And so the jump went well and I landed within the same zip code as the rest of the troop. I shrugged it off completely like it was no big deal that I had landed with any accuracy, as if I did it all the time — yeah, the sky is blue, the grass is green, and geo landed on target:
“Woah, stranger… look what the cat dragged in,” one of the brothers teased at me.
“He must have had his parachute set on autopilot this time,” and there was much laughter glee. I deserved it all.
“Very funny — everyone, very funny… how’d yooz like to get shot in the face with a B-52?”
Jumping onto the compound at night was yet another flavor of pucker and not for the feeble-hearted. We knuckle-draggers pretty much left that to the Long-Gunners with all the more HALO experience.
But you know as the Japanese say: “Even monkeys fall from trees (猿も木から落ちる, sara mo ki kara ochimasu)” as the next incident demonstrates:
On this particular jump, a confusing view of the night landscape below had resulted in the jumpmaster putting the Long Gunners out essentially over the “wrong cluster of lights” below. Rather than aiming at the Unit compound, he had mistakenly aimed at a small residential area some miles from the compound… and put them out.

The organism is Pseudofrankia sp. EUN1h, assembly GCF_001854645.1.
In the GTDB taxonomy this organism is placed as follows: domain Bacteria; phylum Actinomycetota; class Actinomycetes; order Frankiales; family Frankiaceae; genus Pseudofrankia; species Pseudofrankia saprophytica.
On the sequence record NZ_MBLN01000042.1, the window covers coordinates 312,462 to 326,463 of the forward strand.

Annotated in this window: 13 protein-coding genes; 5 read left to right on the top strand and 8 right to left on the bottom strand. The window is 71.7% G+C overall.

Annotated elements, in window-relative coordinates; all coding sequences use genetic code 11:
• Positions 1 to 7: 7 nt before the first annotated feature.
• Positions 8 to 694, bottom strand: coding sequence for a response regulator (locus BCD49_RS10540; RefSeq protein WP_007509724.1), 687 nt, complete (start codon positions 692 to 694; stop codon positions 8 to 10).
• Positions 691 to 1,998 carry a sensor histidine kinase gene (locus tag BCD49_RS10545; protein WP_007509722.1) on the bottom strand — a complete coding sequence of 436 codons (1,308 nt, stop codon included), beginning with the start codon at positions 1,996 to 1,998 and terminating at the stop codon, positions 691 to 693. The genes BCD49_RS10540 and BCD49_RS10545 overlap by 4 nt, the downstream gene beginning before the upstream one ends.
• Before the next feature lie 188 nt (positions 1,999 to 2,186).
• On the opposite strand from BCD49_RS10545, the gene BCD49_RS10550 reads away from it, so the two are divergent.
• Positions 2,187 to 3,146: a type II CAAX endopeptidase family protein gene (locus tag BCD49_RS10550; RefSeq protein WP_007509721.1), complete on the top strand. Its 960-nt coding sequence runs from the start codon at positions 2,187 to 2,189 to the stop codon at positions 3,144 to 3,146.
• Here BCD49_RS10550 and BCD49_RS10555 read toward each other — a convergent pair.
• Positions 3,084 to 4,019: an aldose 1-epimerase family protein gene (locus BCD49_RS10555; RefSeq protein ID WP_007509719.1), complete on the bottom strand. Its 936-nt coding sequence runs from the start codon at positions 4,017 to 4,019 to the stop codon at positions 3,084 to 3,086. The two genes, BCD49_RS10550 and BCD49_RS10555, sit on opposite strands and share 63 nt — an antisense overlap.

Each man had his own separate adventure coming down in unfamiliar territory that was mostly pine woods. Landing in trees is a dangerous affair. Emergency procedures for a tree landing contingency are rehearsed prior to each jump. Most of the men fared well — other than our squadron Executive Officer (XO) who had a particularly brutal landing.
Unfortunately, he was carrying combat equipment, primarily a rucksack which is required to be lowered away from the body on a 15-foot tether at approximately 100 feet above the ground. The XO did, in fact, lower his ruck per doctrine.
Since it was very dark it was therefore difficult to judge the distance to, say, tops of trees and the ground proper.
Fortunately, he could see a road ahead and below him that he was confident he could make it to, precluding him from having to risk a tree landing. Yessirree, it looked like he was going to make it to the road!